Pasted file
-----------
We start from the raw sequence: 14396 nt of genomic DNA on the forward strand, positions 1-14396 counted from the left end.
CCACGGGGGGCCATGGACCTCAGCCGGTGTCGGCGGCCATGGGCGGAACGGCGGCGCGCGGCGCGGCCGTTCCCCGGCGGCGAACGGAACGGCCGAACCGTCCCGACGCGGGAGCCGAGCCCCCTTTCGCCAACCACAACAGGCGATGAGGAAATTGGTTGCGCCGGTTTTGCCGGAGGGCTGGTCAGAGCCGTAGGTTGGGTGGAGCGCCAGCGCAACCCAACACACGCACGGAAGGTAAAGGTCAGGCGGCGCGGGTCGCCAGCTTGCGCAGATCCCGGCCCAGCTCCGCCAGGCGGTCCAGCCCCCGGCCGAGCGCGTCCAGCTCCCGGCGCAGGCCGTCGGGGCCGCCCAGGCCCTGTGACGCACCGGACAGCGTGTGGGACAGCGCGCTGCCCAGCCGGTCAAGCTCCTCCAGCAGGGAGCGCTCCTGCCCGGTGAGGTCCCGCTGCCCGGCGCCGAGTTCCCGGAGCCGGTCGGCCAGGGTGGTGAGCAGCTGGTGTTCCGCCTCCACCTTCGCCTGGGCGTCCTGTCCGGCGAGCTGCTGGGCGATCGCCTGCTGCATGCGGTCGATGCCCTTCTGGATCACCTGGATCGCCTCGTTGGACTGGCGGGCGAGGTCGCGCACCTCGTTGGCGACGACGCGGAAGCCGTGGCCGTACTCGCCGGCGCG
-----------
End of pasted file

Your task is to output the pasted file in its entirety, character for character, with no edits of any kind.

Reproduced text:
We start from the raw sequence: 14396 nt of genomic DNA on the forward strand, positions 1-14396 counted from the left end.
CCACGGGGGGCCATGGACCTCAGCCGGTGTCGGCGGCCATGGGCGGAACGGCGGCGCGCGGCGCGGCCGTTCCCCGGCGGCGAACGGAACGGCCGAACCGTCCCGACGCGGGAGCCGAGCCCCCTTTCGCCAACCACAACAGGCGATGAGGAAATTGGTTGCGCCGGTTTTGCCGGAGGGCTGGTCAGAGCCGTAGGTTGGGTGGAGCGCCAGCGCAACCCAACACACGCACGGAAGGTAAAGGTCAGGCGGCGCGGGTCGCCAGCTTGCGCAGATCCCGGCCCAGCTCCGCCAGGCGGTCCAGCCCCCGGCCGAGCGCGTCCAGCTCCCGGCGCAGGCCGTCGGGGCCGCCCAGGCCCTGTGACGCACCGGACAGCGTGTGGGACAGCGCGCTGCCCAGCCGGTCAAGCTCCTCCAGCAGGGAGCGCTCCTGCCCGGTGAGGTCCCGCTGCCCGGCGCCGAGTTCCCGGAGCCGGTCGGCCAGGGTGGTGAGCAGCTGGTGTTCCGCCTCCACCTTCGCCTGGGCGTCCTGTCCGGCGAGCTGCTGGGCGATCGCCTGCTGCATGCGGTCGATGCCCTTCTGGATCACCTGGATCGCCTCGTTGGACTGGCGGGCGAGGTCGCGCACCTCGTTGGCGACGACGCGGAAGCCGTGGCCGTACTCGCCGGCGCG